This lecture explores the concept of ethics, contemporary issues in financial services as they relate to ethics, and the relevancy and application of ethics in our everyday lives.
This lecture instructs IMAC candidates on the principles of equity securities and analysis including: fundamental investing and analysis; industry analysis; corporate analysis; quantitative investing; momentum investing; value/contrarian investing; and, technical analysis.
This lecture instructs IMAC candidates on: the multifactor approach to portfolio risk management; sources of risk that may be identified and managed within a portfolio; how risk may be managed using futures and options; Value-at-Risk as a measure of portfolio downside risk; Risk budgeting and Value-at-Risk; and how risk may be decomposed using value-at-risk to measure a portfolio’s overall risk.
This lecture instructs IMAC candidates on properties of debt markets, the investment features and risks of bonds, the application of the time value of money to the valuation of bonds, and the concepts of duration and convexity and their application to bond portfolio management.
This lecture instructs IMAC candidates on the accurate and meaningful measurement and assessment of investment portfolio performance, specifically performance measurement and attribution.
This lecture instructs IMAC candidates on approaches to asset allocation (SAA, TAA, DAA), the role of strategic asset allocation and method for setting the SAA, optimisaton, pre-tax return estimates, estimating risk and correlation, and forecast estimation errors.
This lecture instructs IMAC candidates on how to make decisions about a portfolio's market and currency exposure, and to determine the impact of those decisions on portfolio performance. To various extents, these topics are considered in other IMAC lectures (currency management, asset allocation, performance measurement) and hence this lecture fills the gaps.
This lecture instructs IMAC candidates on: the primary roles of derivatives in investment portfolios; the difference between futures and forwards contracts and options; the risk and return characteristics of options; risk management strategies using derivatives; return enhancement strategies using derivatives; and, option pricing.
On the positive side - still - is the US consumer, the household sector. On the negative side is synchronised global industrial deceleration, and markets underestimating the negative trajectory of the US/China relationship. Investors need to avoid chasing momentum in equity markets and yield and duration in fixed income markets.
In the increasingly intense strategic and economic competition between Washington and Beijing, it's naive to think Australia can just sit on the sidelines.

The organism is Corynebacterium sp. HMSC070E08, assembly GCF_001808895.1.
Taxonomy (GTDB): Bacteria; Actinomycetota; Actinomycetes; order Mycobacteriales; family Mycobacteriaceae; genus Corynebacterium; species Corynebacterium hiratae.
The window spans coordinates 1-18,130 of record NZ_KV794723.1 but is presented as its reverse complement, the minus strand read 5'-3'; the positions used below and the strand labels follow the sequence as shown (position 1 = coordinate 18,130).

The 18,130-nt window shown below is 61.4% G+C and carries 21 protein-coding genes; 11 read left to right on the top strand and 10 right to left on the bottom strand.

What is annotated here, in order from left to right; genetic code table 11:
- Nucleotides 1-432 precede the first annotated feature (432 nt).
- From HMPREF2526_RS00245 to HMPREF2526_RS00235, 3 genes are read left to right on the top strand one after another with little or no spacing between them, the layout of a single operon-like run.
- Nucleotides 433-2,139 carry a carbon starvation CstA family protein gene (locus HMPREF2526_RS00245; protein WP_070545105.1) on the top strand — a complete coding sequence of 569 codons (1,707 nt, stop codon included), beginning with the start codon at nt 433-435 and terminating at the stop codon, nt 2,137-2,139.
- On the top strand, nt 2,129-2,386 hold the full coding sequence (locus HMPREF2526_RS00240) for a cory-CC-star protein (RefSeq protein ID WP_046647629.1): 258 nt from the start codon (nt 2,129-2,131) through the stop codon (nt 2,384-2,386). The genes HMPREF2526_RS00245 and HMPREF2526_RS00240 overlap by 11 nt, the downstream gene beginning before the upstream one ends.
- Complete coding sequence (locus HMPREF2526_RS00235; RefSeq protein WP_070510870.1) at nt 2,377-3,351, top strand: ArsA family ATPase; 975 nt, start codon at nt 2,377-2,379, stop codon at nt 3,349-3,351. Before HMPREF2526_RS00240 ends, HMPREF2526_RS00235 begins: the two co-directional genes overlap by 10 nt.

Hindsight has taught us the importance of active core bond funds as an insurance policy and now is the time to consider expanding your investable universe as the secular need for income intensifies.
One of the best performing equity sub-asset classes over 20 years is seemingly being ignored. Investors should seriously consider an allocation to Global SMID equities in their portfolios.
Many investors are reconsidering a strong traditional overweight exposure to Australian equities. But structural forces driving domestic growth continue to support an overweight allocation to Australian equities into the 2020s.
We can never know for certain how the macro backdrop will change or which investment style will dominate. But focusing on uncovering fundamental earnings leadership tunes out market noise, and enhances returns.
Value investing experienced one of its worst underperformances in the decade since the GFC. As we enter the 2020s, valuations heavily favour value stocks and the data shows that value has a greater than 85% chance of outperforming growth from here.
This hypothetical Investment Committee considers three relevant, forward-looking economic and market scenarios which have a reasonable probability of occurring during the next two to three years.
The significant valuation gap between listed and direct infrastructure markets presents an opportunity to arbitrage value from the two as the gap closes. Understanding the weight of this change into 2020 and beyond is key.
To achieve a satisfactory return from equities, you must identify high quality forecastable businesses, apply a strict valuation discipline and have the conviction to be different from the herd.
Trailing a rising market can feel like missing out - but pure pursuit of highest returns can have unintended consequences. Protecting capital on the downside has a material impact on total returns.